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This work deals with the oil crises of the 1950s, precipitated by Iran's decision to nationalise the Anglo-Iranian Oil Company. The roots of the revolt against British imperialism are explored here, along with the long-term consequences of instability in the Middle East.
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An impressive work of scholarship by an Iranian economist and former diplomat, this volume analyzes the events leading up to the 1951 nationalization of British oil interests in Iran by Prime Minister Mohammed Mossadeq, and explores its consequences.? as is, first sentence is exasperatingly long? Elm shows how oil nationalization led to an Anglo-American-sponsored coup in 1954, which forced Mossadeq out of office, reinstalled the Shah, and resulted in the formation of a U.S.-dominated consortium. In his view the CIA-orchestrated coup, followed by U.S. backing of the dictatorial Shah, planted the seeds of the 1978 Iranian revolution, which in turn gave rise to Islamic fundamentalism with its doctrinaire hatred of the West. The author, who witnessed some of the 1951-1954 events described here, paints an admiring portrait of Mossadeq and his bravely uncompromising fight against British colonialism. Based on newly uncovered material, the study reveals how the CIA's dirty-tricks campaign destroyed this popular nationalist leader to make way for the Shah. Elm's book goes a long way toward explaining why Ayatollah Khomeini referred to America as ``Great Satan.''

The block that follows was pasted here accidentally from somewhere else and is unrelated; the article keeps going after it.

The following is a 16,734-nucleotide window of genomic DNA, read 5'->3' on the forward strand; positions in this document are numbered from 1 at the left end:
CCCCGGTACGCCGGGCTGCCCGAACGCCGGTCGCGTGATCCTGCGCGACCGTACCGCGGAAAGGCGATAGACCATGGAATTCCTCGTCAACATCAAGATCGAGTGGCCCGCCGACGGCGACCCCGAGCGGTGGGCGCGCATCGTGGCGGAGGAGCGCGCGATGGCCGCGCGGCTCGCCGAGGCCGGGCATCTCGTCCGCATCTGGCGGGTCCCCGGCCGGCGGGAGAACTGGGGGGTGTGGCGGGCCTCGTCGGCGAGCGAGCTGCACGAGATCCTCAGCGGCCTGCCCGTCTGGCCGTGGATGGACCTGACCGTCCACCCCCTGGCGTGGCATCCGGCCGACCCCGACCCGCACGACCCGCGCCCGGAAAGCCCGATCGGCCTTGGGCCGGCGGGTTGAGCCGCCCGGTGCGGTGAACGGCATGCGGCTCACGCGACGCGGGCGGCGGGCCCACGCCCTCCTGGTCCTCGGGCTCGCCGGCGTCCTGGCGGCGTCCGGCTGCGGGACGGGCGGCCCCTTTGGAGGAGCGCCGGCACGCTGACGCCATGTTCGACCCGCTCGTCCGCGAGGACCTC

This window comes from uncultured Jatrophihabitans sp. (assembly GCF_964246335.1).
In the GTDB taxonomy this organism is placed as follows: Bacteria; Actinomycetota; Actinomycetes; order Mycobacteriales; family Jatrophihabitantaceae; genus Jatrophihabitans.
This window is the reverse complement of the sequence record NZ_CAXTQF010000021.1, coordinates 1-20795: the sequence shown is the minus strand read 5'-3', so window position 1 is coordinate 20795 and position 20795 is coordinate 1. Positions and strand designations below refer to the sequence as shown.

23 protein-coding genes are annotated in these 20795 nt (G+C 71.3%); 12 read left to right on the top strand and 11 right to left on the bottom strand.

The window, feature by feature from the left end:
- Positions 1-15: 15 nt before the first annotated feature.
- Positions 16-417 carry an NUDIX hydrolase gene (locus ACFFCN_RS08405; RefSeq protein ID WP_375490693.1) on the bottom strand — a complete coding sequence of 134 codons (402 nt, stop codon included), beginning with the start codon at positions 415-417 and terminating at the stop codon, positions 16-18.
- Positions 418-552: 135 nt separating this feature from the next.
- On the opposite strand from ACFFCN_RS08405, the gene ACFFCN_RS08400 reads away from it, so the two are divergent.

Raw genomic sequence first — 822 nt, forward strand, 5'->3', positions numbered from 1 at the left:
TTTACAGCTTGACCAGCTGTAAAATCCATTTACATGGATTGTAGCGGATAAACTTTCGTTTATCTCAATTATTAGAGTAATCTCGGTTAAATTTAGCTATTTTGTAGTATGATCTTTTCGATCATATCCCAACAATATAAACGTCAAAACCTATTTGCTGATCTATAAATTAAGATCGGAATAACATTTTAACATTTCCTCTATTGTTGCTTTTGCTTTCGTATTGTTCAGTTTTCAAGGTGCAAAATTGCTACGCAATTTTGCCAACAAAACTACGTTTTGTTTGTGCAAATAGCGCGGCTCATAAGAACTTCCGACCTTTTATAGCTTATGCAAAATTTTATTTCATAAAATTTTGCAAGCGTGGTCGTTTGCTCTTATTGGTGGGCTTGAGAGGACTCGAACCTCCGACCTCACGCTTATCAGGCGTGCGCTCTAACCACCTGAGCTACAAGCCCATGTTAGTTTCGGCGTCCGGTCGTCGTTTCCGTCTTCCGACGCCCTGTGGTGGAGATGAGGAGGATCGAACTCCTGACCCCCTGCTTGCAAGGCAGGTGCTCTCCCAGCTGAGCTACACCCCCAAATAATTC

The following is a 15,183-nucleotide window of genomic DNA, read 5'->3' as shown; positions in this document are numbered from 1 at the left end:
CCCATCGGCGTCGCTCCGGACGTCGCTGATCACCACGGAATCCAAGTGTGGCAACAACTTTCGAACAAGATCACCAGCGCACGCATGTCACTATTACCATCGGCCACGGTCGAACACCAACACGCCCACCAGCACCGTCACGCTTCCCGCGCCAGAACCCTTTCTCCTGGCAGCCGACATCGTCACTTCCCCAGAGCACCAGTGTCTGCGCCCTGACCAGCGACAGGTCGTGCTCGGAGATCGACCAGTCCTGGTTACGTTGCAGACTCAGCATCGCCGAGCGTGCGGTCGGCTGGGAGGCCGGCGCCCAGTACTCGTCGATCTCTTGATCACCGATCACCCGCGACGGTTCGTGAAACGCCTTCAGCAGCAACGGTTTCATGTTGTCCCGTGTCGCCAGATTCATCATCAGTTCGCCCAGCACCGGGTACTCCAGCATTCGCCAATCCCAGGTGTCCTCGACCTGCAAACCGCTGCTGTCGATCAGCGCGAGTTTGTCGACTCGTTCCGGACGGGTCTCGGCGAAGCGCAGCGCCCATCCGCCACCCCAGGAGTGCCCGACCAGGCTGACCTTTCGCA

Copyright 1992 Cahners Business Information, Inc.
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Book Description Syracuse University Press, 1992. Hardcover. Condition: New. Never used!. Seller Inventory # P110815625510
Book Description Syracuse University Press, 1992. Hardcover. Condition: New. Seller Inventory # DADAX0815625510